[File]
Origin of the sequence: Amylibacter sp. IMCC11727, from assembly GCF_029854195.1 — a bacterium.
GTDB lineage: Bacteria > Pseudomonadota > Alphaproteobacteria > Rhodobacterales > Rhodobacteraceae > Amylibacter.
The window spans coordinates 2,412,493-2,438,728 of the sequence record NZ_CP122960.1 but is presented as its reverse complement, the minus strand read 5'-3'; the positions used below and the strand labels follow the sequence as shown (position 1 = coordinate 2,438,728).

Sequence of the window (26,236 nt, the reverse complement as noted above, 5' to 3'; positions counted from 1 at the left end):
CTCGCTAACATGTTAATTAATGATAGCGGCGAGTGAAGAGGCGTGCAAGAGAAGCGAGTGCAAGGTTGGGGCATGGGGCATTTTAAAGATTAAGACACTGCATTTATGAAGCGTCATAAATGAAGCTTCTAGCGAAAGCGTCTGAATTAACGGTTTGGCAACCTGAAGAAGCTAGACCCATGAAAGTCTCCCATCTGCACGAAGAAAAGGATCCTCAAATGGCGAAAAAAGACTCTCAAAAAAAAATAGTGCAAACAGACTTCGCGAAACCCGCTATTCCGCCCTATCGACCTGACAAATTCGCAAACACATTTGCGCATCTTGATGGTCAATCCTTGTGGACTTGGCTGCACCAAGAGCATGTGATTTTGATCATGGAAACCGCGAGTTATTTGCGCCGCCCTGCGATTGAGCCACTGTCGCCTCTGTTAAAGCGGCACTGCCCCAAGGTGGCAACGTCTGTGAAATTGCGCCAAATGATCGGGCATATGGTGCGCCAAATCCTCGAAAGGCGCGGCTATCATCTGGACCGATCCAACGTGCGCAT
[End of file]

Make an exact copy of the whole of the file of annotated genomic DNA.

Origin of the sequence: Amylibacter sp. IMCC11727, from assembly GCF_029854195.1 — a bacterium.
GTDB lineage: Bacteria > Pseudomonadota > Alphaproteobacteria > Rhodobacterales > Rhodobacteraceae > Amylibacter.
The window spans coordinates 2,412,493-2,438,728 of the sequence record NZ_CP122960.1 but is presented as its reverse complement, the minus strand read 5'-3'; the positions used below and the strand labels follow the sequence as shown (position 1 = coordinate 2,438,728).

Sequence of the window (26,236 nt, the reverse complement as noted above, 5' to 3'; positions counted from 1 at the left end):
CTCGCTAACATGTTAATTAATGATAGCGGCGAGTGAAGAGGCGTGCAAGAGAAGCGAGTGCAAGGTTGGGGCATGGGGCATTTTAAAGATTAAGACACTGCATTTATGAAGCGTCATAAATGAAGCTTCTAGCGAAAGCGTCTGAATTAACGGTTTGGCAACCTGAAGAAGCTAGACCCATGAAAGTCTCCCATCTGCACGAAGAAAAGGATCCTCAAATGGCGAAAAAAGACTCTCAAAAAAAAATAGTGCAAACAGACTTCGCGAAACCCGCTATTCCGCCCTATCGACCTGACAAATTCGCAAACACATTTGCGCATCTTGATGGTCAATCCTTGTGGACTTGGCTGCACCAAGAGCATGTGATTTTGATCATGGAAACCGCGAGTTATTTGCGCCGCCCTGCGATTGAGCCACTGTCGCCTCTGTTAAAGCGGCACTGCCCCAAGGTGGCAACGTCTGTGAAATTGCGCCAAATGATCGGGCATATGGTGCGCCAAATCCTCGAAAGGCGCGGCTATCATCTGGACCGATCCAACGTGCGCAT